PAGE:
Compassion in Law Enforcement
Compassion is characterized by a willingness to purposely assist others on an emotional level and to selflessly put the needs of others before yourself without expecting reciprocity. Having compassion and empathy for fellow human beings is essential for successful law enforcement personnel. When officers cannot treat those they serve with compassion and respect, they become ineffective and potentially a liability for their agency.
Maintaining compassion and empathy in a law enforcement career can prove challenging. Police officers face many crises and unique situations that can negatively impact their ability to cope and uphold their sense of compassion. This damaging effect can lead officers to have a void of compassion also known as “compassion fatigue,” which occurs when they experience an overload of sensitive or stressful situations.1
Continual confrontation, violence, and exposure to the uglier parts of humanity coupled with everyday stressors involving police work (e.g., professional frustration, lack of resources, slow judicial system) often may result in officers becoming unable to process and cope with all the tension. Compassion fatigue may cause them to shut down mentally, physically, and emotionally, leading to apathy, cynicism, and social dysfunction.
Most officers entered a career in law enforcement with the mission of serving their community and the drive to make a difference in their small corner of the world. They began filled with optimism and enthusiasm. However, as officers progress, they deal with the realities of police work that can negatively impact their zeal for the job. Such situations include making the late-night notification to parents about their teenager’s involvement in a fatal traffic accident or responding to the call to pull a toddler from a swimming pool—and, no matter the valiant effort, their attempts to resuscitate the child may be futile. There are other traumatic events, such as being involved in a shooting incident or having a fellow officer die in the line of duty. These scenarios, if not addressed at an emotional and spiritual level for both the individual officers and the agency as a whole, will lead to a breakdown of police personnel and organizational effectiveness.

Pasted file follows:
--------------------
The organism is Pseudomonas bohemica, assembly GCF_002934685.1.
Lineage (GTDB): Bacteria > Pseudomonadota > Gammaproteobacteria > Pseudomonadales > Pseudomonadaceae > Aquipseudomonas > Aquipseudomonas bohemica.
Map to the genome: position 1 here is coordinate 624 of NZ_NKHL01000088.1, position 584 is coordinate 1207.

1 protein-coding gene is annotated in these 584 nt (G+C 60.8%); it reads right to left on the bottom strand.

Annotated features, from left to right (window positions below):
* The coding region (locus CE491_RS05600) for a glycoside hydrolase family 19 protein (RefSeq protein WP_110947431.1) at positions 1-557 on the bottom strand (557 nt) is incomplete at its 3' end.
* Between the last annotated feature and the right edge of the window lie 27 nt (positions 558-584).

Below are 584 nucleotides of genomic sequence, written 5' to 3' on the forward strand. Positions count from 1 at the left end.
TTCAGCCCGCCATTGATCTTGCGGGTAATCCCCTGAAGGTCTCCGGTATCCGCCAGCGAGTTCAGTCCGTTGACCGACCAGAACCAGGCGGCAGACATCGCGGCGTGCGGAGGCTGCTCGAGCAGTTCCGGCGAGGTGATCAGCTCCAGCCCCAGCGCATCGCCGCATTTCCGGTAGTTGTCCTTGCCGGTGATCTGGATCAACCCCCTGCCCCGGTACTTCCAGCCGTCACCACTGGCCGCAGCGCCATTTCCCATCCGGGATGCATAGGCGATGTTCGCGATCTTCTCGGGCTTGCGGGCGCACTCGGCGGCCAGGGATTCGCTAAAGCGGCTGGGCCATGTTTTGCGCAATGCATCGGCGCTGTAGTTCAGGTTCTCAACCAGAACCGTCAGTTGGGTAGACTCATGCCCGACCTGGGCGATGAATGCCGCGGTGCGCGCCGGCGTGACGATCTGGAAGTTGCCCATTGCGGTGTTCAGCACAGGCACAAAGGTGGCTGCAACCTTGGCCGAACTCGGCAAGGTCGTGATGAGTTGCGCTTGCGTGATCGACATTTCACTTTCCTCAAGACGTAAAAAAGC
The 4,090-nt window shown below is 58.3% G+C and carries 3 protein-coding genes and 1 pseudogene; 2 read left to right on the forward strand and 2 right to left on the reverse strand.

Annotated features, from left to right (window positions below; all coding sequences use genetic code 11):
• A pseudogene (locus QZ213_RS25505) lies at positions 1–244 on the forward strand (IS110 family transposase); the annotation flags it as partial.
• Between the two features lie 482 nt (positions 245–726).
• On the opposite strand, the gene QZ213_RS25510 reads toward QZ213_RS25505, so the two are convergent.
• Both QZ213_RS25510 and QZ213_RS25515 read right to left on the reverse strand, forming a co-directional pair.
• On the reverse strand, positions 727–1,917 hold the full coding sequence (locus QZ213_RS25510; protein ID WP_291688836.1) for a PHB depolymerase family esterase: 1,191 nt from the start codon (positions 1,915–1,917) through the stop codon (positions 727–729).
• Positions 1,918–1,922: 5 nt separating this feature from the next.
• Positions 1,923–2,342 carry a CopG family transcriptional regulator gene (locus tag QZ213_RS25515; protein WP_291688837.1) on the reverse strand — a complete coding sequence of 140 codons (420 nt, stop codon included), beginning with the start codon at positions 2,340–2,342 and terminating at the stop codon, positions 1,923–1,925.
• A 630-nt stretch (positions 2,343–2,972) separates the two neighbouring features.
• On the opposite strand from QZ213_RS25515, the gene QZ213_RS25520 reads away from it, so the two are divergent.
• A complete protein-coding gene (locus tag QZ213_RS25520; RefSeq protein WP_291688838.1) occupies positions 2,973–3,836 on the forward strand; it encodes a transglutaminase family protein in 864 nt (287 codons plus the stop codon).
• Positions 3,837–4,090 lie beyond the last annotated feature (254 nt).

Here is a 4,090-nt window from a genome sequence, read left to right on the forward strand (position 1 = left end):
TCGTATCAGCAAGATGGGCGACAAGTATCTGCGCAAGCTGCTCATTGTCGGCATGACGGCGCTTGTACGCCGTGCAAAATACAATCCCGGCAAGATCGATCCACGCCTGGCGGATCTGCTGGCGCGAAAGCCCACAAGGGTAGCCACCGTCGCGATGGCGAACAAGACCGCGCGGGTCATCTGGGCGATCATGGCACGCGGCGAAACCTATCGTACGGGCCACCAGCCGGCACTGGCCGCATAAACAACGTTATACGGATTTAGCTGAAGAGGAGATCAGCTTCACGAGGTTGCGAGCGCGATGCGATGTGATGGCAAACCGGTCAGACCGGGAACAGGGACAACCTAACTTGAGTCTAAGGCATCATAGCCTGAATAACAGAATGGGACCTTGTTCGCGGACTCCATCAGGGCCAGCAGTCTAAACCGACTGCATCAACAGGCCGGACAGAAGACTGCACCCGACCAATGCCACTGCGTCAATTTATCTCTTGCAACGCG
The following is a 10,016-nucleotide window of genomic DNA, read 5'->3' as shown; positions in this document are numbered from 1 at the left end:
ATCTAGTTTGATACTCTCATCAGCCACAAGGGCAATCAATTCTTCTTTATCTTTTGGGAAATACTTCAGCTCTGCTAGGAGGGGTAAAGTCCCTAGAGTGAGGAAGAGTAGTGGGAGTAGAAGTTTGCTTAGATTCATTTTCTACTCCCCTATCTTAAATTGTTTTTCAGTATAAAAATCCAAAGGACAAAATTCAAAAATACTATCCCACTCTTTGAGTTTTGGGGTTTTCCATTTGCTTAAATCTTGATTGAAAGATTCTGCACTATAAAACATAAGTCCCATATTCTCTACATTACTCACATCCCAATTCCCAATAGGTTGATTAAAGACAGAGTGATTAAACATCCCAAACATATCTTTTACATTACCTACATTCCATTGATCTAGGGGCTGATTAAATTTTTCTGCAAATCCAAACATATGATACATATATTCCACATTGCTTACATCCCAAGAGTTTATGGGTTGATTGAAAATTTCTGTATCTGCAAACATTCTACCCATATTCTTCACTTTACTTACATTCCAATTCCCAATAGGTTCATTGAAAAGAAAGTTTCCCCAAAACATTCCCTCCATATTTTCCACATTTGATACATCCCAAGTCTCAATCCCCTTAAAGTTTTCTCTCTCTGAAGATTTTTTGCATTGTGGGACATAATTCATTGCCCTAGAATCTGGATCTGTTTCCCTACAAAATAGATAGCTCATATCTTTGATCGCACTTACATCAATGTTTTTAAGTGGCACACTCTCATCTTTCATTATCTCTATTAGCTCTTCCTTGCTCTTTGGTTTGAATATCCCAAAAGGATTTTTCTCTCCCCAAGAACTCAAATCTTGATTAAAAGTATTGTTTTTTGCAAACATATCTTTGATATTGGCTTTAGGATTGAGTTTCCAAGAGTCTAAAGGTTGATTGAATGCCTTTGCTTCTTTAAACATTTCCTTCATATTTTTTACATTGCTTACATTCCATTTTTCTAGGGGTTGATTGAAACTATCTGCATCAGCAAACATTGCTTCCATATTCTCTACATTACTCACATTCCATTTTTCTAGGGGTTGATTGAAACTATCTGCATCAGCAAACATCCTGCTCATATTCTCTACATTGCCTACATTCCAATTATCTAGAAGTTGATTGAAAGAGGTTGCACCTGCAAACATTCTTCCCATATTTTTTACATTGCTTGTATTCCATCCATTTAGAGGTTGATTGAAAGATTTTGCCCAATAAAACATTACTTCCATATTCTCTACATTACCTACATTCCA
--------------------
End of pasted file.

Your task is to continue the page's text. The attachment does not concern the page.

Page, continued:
How do law enforcement executives prevent and address compassion fatigue for their agencies? Compassion has to start with executive management so it permeates throughout the organization. Leaders have to continually display and emphasize the need for internal and external compassion from managers, officers, and employees. Having a robust agency wellness plan that addresses spiritual, physical, and emotional health also is a necessary resource for officers and other employees who may struggle with issues affecting their work performance.
Compassion and empathy are inherently important to us as humans in general and to officers in particular. Law enforcement executives must ensure that their officers and other personnel retain and strengthen their compassion and respect for the communities they serve. By doing so, not only will the officers and employees become more resilient but the entire agency will become more so as well.
Supervisory Special Agent William W. Beersdorf, an instructor in the Executive Programs Instruction Unit at the FBI Academy, prepared this Leadership Spotlight. He can be reached at William.firstname.lastname@example.org.
1 Compassion Fatigue Awareness Project, accessed March 7, 2017, http://www.compassionfatigue.org.